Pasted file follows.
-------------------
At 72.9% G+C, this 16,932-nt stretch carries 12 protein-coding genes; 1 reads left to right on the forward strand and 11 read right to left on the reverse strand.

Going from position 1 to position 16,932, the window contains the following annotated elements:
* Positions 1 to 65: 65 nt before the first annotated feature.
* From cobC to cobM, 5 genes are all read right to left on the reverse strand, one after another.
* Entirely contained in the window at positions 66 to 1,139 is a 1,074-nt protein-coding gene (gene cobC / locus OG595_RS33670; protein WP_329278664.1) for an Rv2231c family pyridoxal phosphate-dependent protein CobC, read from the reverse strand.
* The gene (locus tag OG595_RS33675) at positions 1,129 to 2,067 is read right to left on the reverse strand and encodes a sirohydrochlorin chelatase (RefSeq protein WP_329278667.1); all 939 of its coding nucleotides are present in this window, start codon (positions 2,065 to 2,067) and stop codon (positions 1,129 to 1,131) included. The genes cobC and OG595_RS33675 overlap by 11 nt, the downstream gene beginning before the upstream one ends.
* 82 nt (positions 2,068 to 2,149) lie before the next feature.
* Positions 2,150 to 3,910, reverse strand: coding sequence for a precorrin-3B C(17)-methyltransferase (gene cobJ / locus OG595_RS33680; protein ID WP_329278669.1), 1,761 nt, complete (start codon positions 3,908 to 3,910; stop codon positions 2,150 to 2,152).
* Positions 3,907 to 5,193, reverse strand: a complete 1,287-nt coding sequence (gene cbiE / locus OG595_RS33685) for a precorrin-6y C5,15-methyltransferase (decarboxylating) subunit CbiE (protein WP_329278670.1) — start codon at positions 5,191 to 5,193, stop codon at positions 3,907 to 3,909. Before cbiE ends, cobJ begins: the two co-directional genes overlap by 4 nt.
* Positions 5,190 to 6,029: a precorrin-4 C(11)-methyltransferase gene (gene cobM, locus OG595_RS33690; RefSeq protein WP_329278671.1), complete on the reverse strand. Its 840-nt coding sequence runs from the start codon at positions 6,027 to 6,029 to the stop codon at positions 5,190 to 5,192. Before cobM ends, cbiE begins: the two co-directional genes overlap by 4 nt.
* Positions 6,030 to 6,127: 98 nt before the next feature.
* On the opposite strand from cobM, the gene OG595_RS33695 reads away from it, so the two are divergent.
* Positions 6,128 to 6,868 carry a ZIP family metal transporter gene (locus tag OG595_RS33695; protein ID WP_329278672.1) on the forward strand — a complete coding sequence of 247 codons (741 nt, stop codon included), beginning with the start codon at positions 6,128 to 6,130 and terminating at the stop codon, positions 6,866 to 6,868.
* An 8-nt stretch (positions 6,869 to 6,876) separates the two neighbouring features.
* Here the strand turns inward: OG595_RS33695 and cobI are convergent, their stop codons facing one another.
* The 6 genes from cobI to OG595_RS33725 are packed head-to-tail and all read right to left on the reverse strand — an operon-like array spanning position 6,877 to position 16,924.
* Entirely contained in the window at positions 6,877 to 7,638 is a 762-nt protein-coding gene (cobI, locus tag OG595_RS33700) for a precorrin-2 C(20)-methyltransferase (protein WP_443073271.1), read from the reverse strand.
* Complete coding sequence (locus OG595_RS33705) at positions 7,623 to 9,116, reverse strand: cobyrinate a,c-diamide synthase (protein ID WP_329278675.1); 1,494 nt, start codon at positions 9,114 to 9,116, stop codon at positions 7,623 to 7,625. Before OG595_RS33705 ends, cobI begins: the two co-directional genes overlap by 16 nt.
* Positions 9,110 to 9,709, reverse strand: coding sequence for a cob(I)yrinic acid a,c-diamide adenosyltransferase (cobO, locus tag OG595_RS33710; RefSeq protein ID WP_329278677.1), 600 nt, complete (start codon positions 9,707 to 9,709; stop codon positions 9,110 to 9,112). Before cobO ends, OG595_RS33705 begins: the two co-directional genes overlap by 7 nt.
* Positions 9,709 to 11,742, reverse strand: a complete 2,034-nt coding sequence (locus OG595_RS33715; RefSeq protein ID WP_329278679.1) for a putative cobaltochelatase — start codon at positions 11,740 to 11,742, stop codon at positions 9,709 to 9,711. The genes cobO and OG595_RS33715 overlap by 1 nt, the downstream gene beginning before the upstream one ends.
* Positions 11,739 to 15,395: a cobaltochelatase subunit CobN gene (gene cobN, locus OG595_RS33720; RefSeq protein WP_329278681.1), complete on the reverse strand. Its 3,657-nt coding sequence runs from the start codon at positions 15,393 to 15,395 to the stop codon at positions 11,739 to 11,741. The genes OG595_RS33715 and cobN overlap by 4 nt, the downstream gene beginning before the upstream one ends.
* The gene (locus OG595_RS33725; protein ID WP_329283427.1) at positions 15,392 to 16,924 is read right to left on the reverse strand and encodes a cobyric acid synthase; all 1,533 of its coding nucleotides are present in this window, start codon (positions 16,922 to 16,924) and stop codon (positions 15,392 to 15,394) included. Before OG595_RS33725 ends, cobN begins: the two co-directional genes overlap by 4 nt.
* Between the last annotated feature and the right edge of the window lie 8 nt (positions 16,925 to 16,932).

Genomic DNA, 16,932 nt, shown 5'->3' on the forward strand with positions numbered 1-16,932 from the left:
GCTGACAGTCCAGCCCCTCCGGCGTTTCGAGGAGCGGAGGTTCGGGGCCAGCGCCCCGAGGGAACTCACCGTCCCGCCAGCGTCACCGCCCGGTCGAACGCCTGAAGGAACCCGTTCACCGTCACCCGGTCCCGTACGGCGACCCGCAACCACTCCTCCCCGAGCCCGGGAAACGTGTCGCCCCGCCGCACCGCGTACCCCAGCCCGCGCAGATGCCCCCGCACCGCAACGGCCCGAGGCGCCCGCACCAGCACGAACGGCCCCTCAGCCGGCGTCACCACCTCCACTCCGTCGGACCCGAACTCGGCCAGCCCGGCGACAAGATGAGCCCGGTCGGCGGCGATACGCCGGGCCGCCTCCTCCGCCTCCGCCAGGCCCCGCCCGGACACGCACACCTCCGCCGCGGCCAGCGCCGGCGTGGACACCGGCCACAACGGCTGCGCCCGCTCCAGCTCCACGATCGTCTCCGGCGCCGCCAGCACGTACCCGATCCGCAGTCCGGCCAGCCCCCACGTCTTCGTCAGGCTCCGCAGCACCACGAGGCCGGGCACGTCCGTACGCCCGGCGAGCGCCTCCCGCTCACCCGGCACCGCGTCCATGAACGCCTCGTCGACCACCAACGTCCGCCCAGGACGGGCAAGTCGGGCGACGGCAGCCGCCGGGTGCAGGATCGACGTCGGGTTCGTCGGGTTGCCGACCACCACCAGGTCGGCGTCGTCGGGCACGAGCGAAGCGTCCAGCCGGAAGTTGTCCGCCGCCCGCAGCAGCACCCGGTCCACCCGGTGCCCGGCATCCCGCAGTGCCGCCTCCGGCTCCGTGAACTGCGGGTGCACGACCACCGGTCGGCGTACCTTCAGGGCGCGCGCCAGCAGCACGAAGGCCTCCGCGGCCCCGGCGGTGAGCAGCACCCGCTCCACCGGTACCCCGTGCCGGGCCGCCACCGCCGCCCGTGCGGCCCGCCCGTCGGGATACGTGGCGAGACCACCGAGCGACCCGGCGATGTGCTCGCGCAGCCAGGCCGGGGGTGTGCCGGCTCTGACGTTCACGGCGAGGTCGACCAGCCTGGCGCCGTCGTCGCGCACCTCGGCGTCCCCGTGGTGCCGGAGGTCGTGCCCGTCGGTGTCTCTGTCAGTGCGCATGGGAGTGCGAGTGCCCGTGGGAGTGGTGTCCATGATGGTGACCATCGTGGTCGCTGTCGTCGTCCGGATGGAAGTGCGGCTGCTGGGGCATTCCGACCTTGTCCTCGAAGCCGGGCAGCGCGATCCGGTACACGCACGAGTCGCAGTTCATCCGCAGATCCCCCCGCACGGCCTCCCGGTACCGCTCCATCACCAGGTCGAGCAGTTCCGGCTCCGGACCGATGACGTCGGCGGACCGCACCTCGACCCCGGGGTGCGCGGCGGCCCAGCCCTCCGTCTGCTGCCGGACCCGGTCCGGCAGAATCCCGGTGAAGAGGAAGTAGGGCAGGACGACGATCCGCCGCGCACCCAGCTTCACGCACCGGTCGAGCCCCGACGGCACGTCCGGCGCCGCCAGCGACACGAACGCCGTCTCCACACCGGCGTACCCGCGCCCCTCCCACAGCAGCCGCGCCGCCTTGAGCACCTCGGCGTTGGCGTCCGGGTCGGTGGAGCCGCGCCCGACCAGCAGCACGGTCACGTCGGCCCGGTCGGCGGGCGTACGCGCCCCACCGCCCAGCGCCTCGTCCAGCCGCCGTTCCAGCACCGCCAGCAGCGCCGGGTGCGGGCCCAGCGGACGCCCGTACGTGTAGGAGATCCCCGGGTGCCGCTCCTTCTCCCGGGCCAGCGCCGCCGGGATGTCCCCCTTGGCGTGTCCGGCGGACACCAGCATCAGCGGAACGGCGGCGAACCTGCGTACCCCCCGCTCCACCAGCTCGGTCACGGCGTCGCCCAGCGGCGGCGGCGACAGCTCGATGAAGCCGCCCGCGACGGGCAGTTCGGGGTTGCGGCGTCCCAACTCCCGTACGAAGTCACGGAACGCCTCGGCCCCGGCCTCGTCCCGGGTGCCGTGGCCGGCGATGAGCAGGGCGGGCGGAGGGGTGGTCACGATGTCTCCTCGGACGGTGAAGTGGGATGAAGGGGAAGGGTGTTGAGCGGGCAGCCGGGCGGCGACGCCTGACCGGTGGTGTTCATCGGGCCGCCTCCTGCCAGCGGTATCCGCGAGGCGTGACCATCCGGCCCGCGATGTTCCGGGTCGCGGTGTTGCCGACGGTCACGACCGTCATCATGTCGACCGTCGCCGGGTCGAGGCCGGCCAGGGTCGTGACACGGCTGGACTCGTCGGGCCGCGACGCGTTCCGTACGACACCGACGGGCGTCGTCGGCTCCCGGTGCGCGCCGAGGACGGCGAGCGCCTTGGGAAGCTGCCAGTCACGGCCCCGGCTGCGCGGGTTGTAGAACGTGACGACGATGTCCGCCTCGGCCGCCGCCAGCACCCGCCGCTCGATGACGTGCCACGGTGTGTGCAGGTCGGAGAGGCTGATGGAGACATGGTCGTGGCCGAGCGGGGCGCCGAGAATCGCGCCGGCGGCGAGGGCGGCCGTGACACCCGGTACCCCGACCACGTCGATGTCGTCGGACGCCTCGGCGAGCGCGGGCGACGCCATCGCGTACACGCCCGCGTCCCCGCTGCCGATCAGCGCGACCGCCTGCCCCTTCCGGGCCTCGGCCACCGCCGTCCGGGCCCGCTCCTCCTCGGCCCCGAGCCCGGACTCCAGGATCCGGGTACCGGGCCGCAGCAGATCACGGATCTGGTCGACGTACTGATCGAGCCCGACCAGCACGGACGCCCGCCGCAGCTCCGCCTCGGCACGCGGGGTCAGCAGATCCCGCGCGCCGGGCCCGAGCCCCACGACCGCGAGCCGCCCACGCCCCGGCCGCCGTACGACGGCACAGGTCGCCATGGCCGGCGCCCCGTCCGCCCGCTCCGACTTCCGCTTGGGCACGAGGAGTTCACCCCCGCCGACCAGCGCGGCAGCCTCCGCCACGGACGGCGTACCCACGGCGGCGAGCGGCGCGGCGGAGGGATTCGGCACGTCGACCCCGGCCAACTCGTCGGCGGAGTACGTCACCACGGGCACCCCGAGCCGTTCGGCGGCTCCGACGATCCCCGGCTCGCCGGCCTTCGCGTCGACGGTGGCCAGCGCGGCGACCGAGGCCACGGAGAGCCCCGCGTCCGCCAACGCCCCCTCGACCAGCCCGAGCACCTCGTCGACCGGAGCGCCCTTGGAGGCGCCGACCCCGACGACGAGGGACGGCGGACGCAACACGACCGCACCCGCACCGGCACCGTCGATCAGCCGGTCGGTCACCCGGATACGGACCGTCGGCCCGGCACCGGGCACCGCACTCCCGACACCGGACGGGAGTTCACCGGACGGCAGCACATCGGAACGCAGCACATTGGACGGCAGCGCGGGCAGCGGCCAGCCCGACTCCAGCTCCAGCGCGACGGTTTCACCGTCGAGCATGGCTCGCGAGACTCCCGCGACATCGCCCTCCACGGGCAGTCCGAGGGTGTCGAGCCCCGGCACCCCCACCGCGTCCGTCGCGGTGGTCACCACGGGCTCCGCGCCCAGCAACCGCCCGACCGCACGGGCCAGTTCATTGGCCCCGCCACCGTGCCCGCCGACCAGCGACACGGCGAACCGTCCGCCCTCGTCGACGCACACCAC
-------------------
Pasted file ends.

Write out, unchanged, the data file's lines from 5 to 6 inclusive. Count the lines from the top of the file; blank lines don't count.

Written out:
* Entirely contained in the window at positions 66 to 1,139 is a 1,074-nt protein-coding gene (gene cobC / locus OG595_RS33670; protein WP_329278664.1) for an Rv2231c family pyridoxal phosphate-dependent protein CobC, read from the reverse strand.
* The gene (locus tag OG595_RS33675) at positions 1,129 to 2,067 is read right to left on the reverse strand and encodes a sirohydrochlorin chelatase (RefSeq protein WP_329278667.1); all 939 of its coding nucleotides are present in this window, start codon (positions 2,065 to 2,067) and stop codon (positions 1,129 to 1,131) included. The genes cobC and OG595_RS33675 overlap by 11 nt, the downstream gene beginning before the upstream one ends.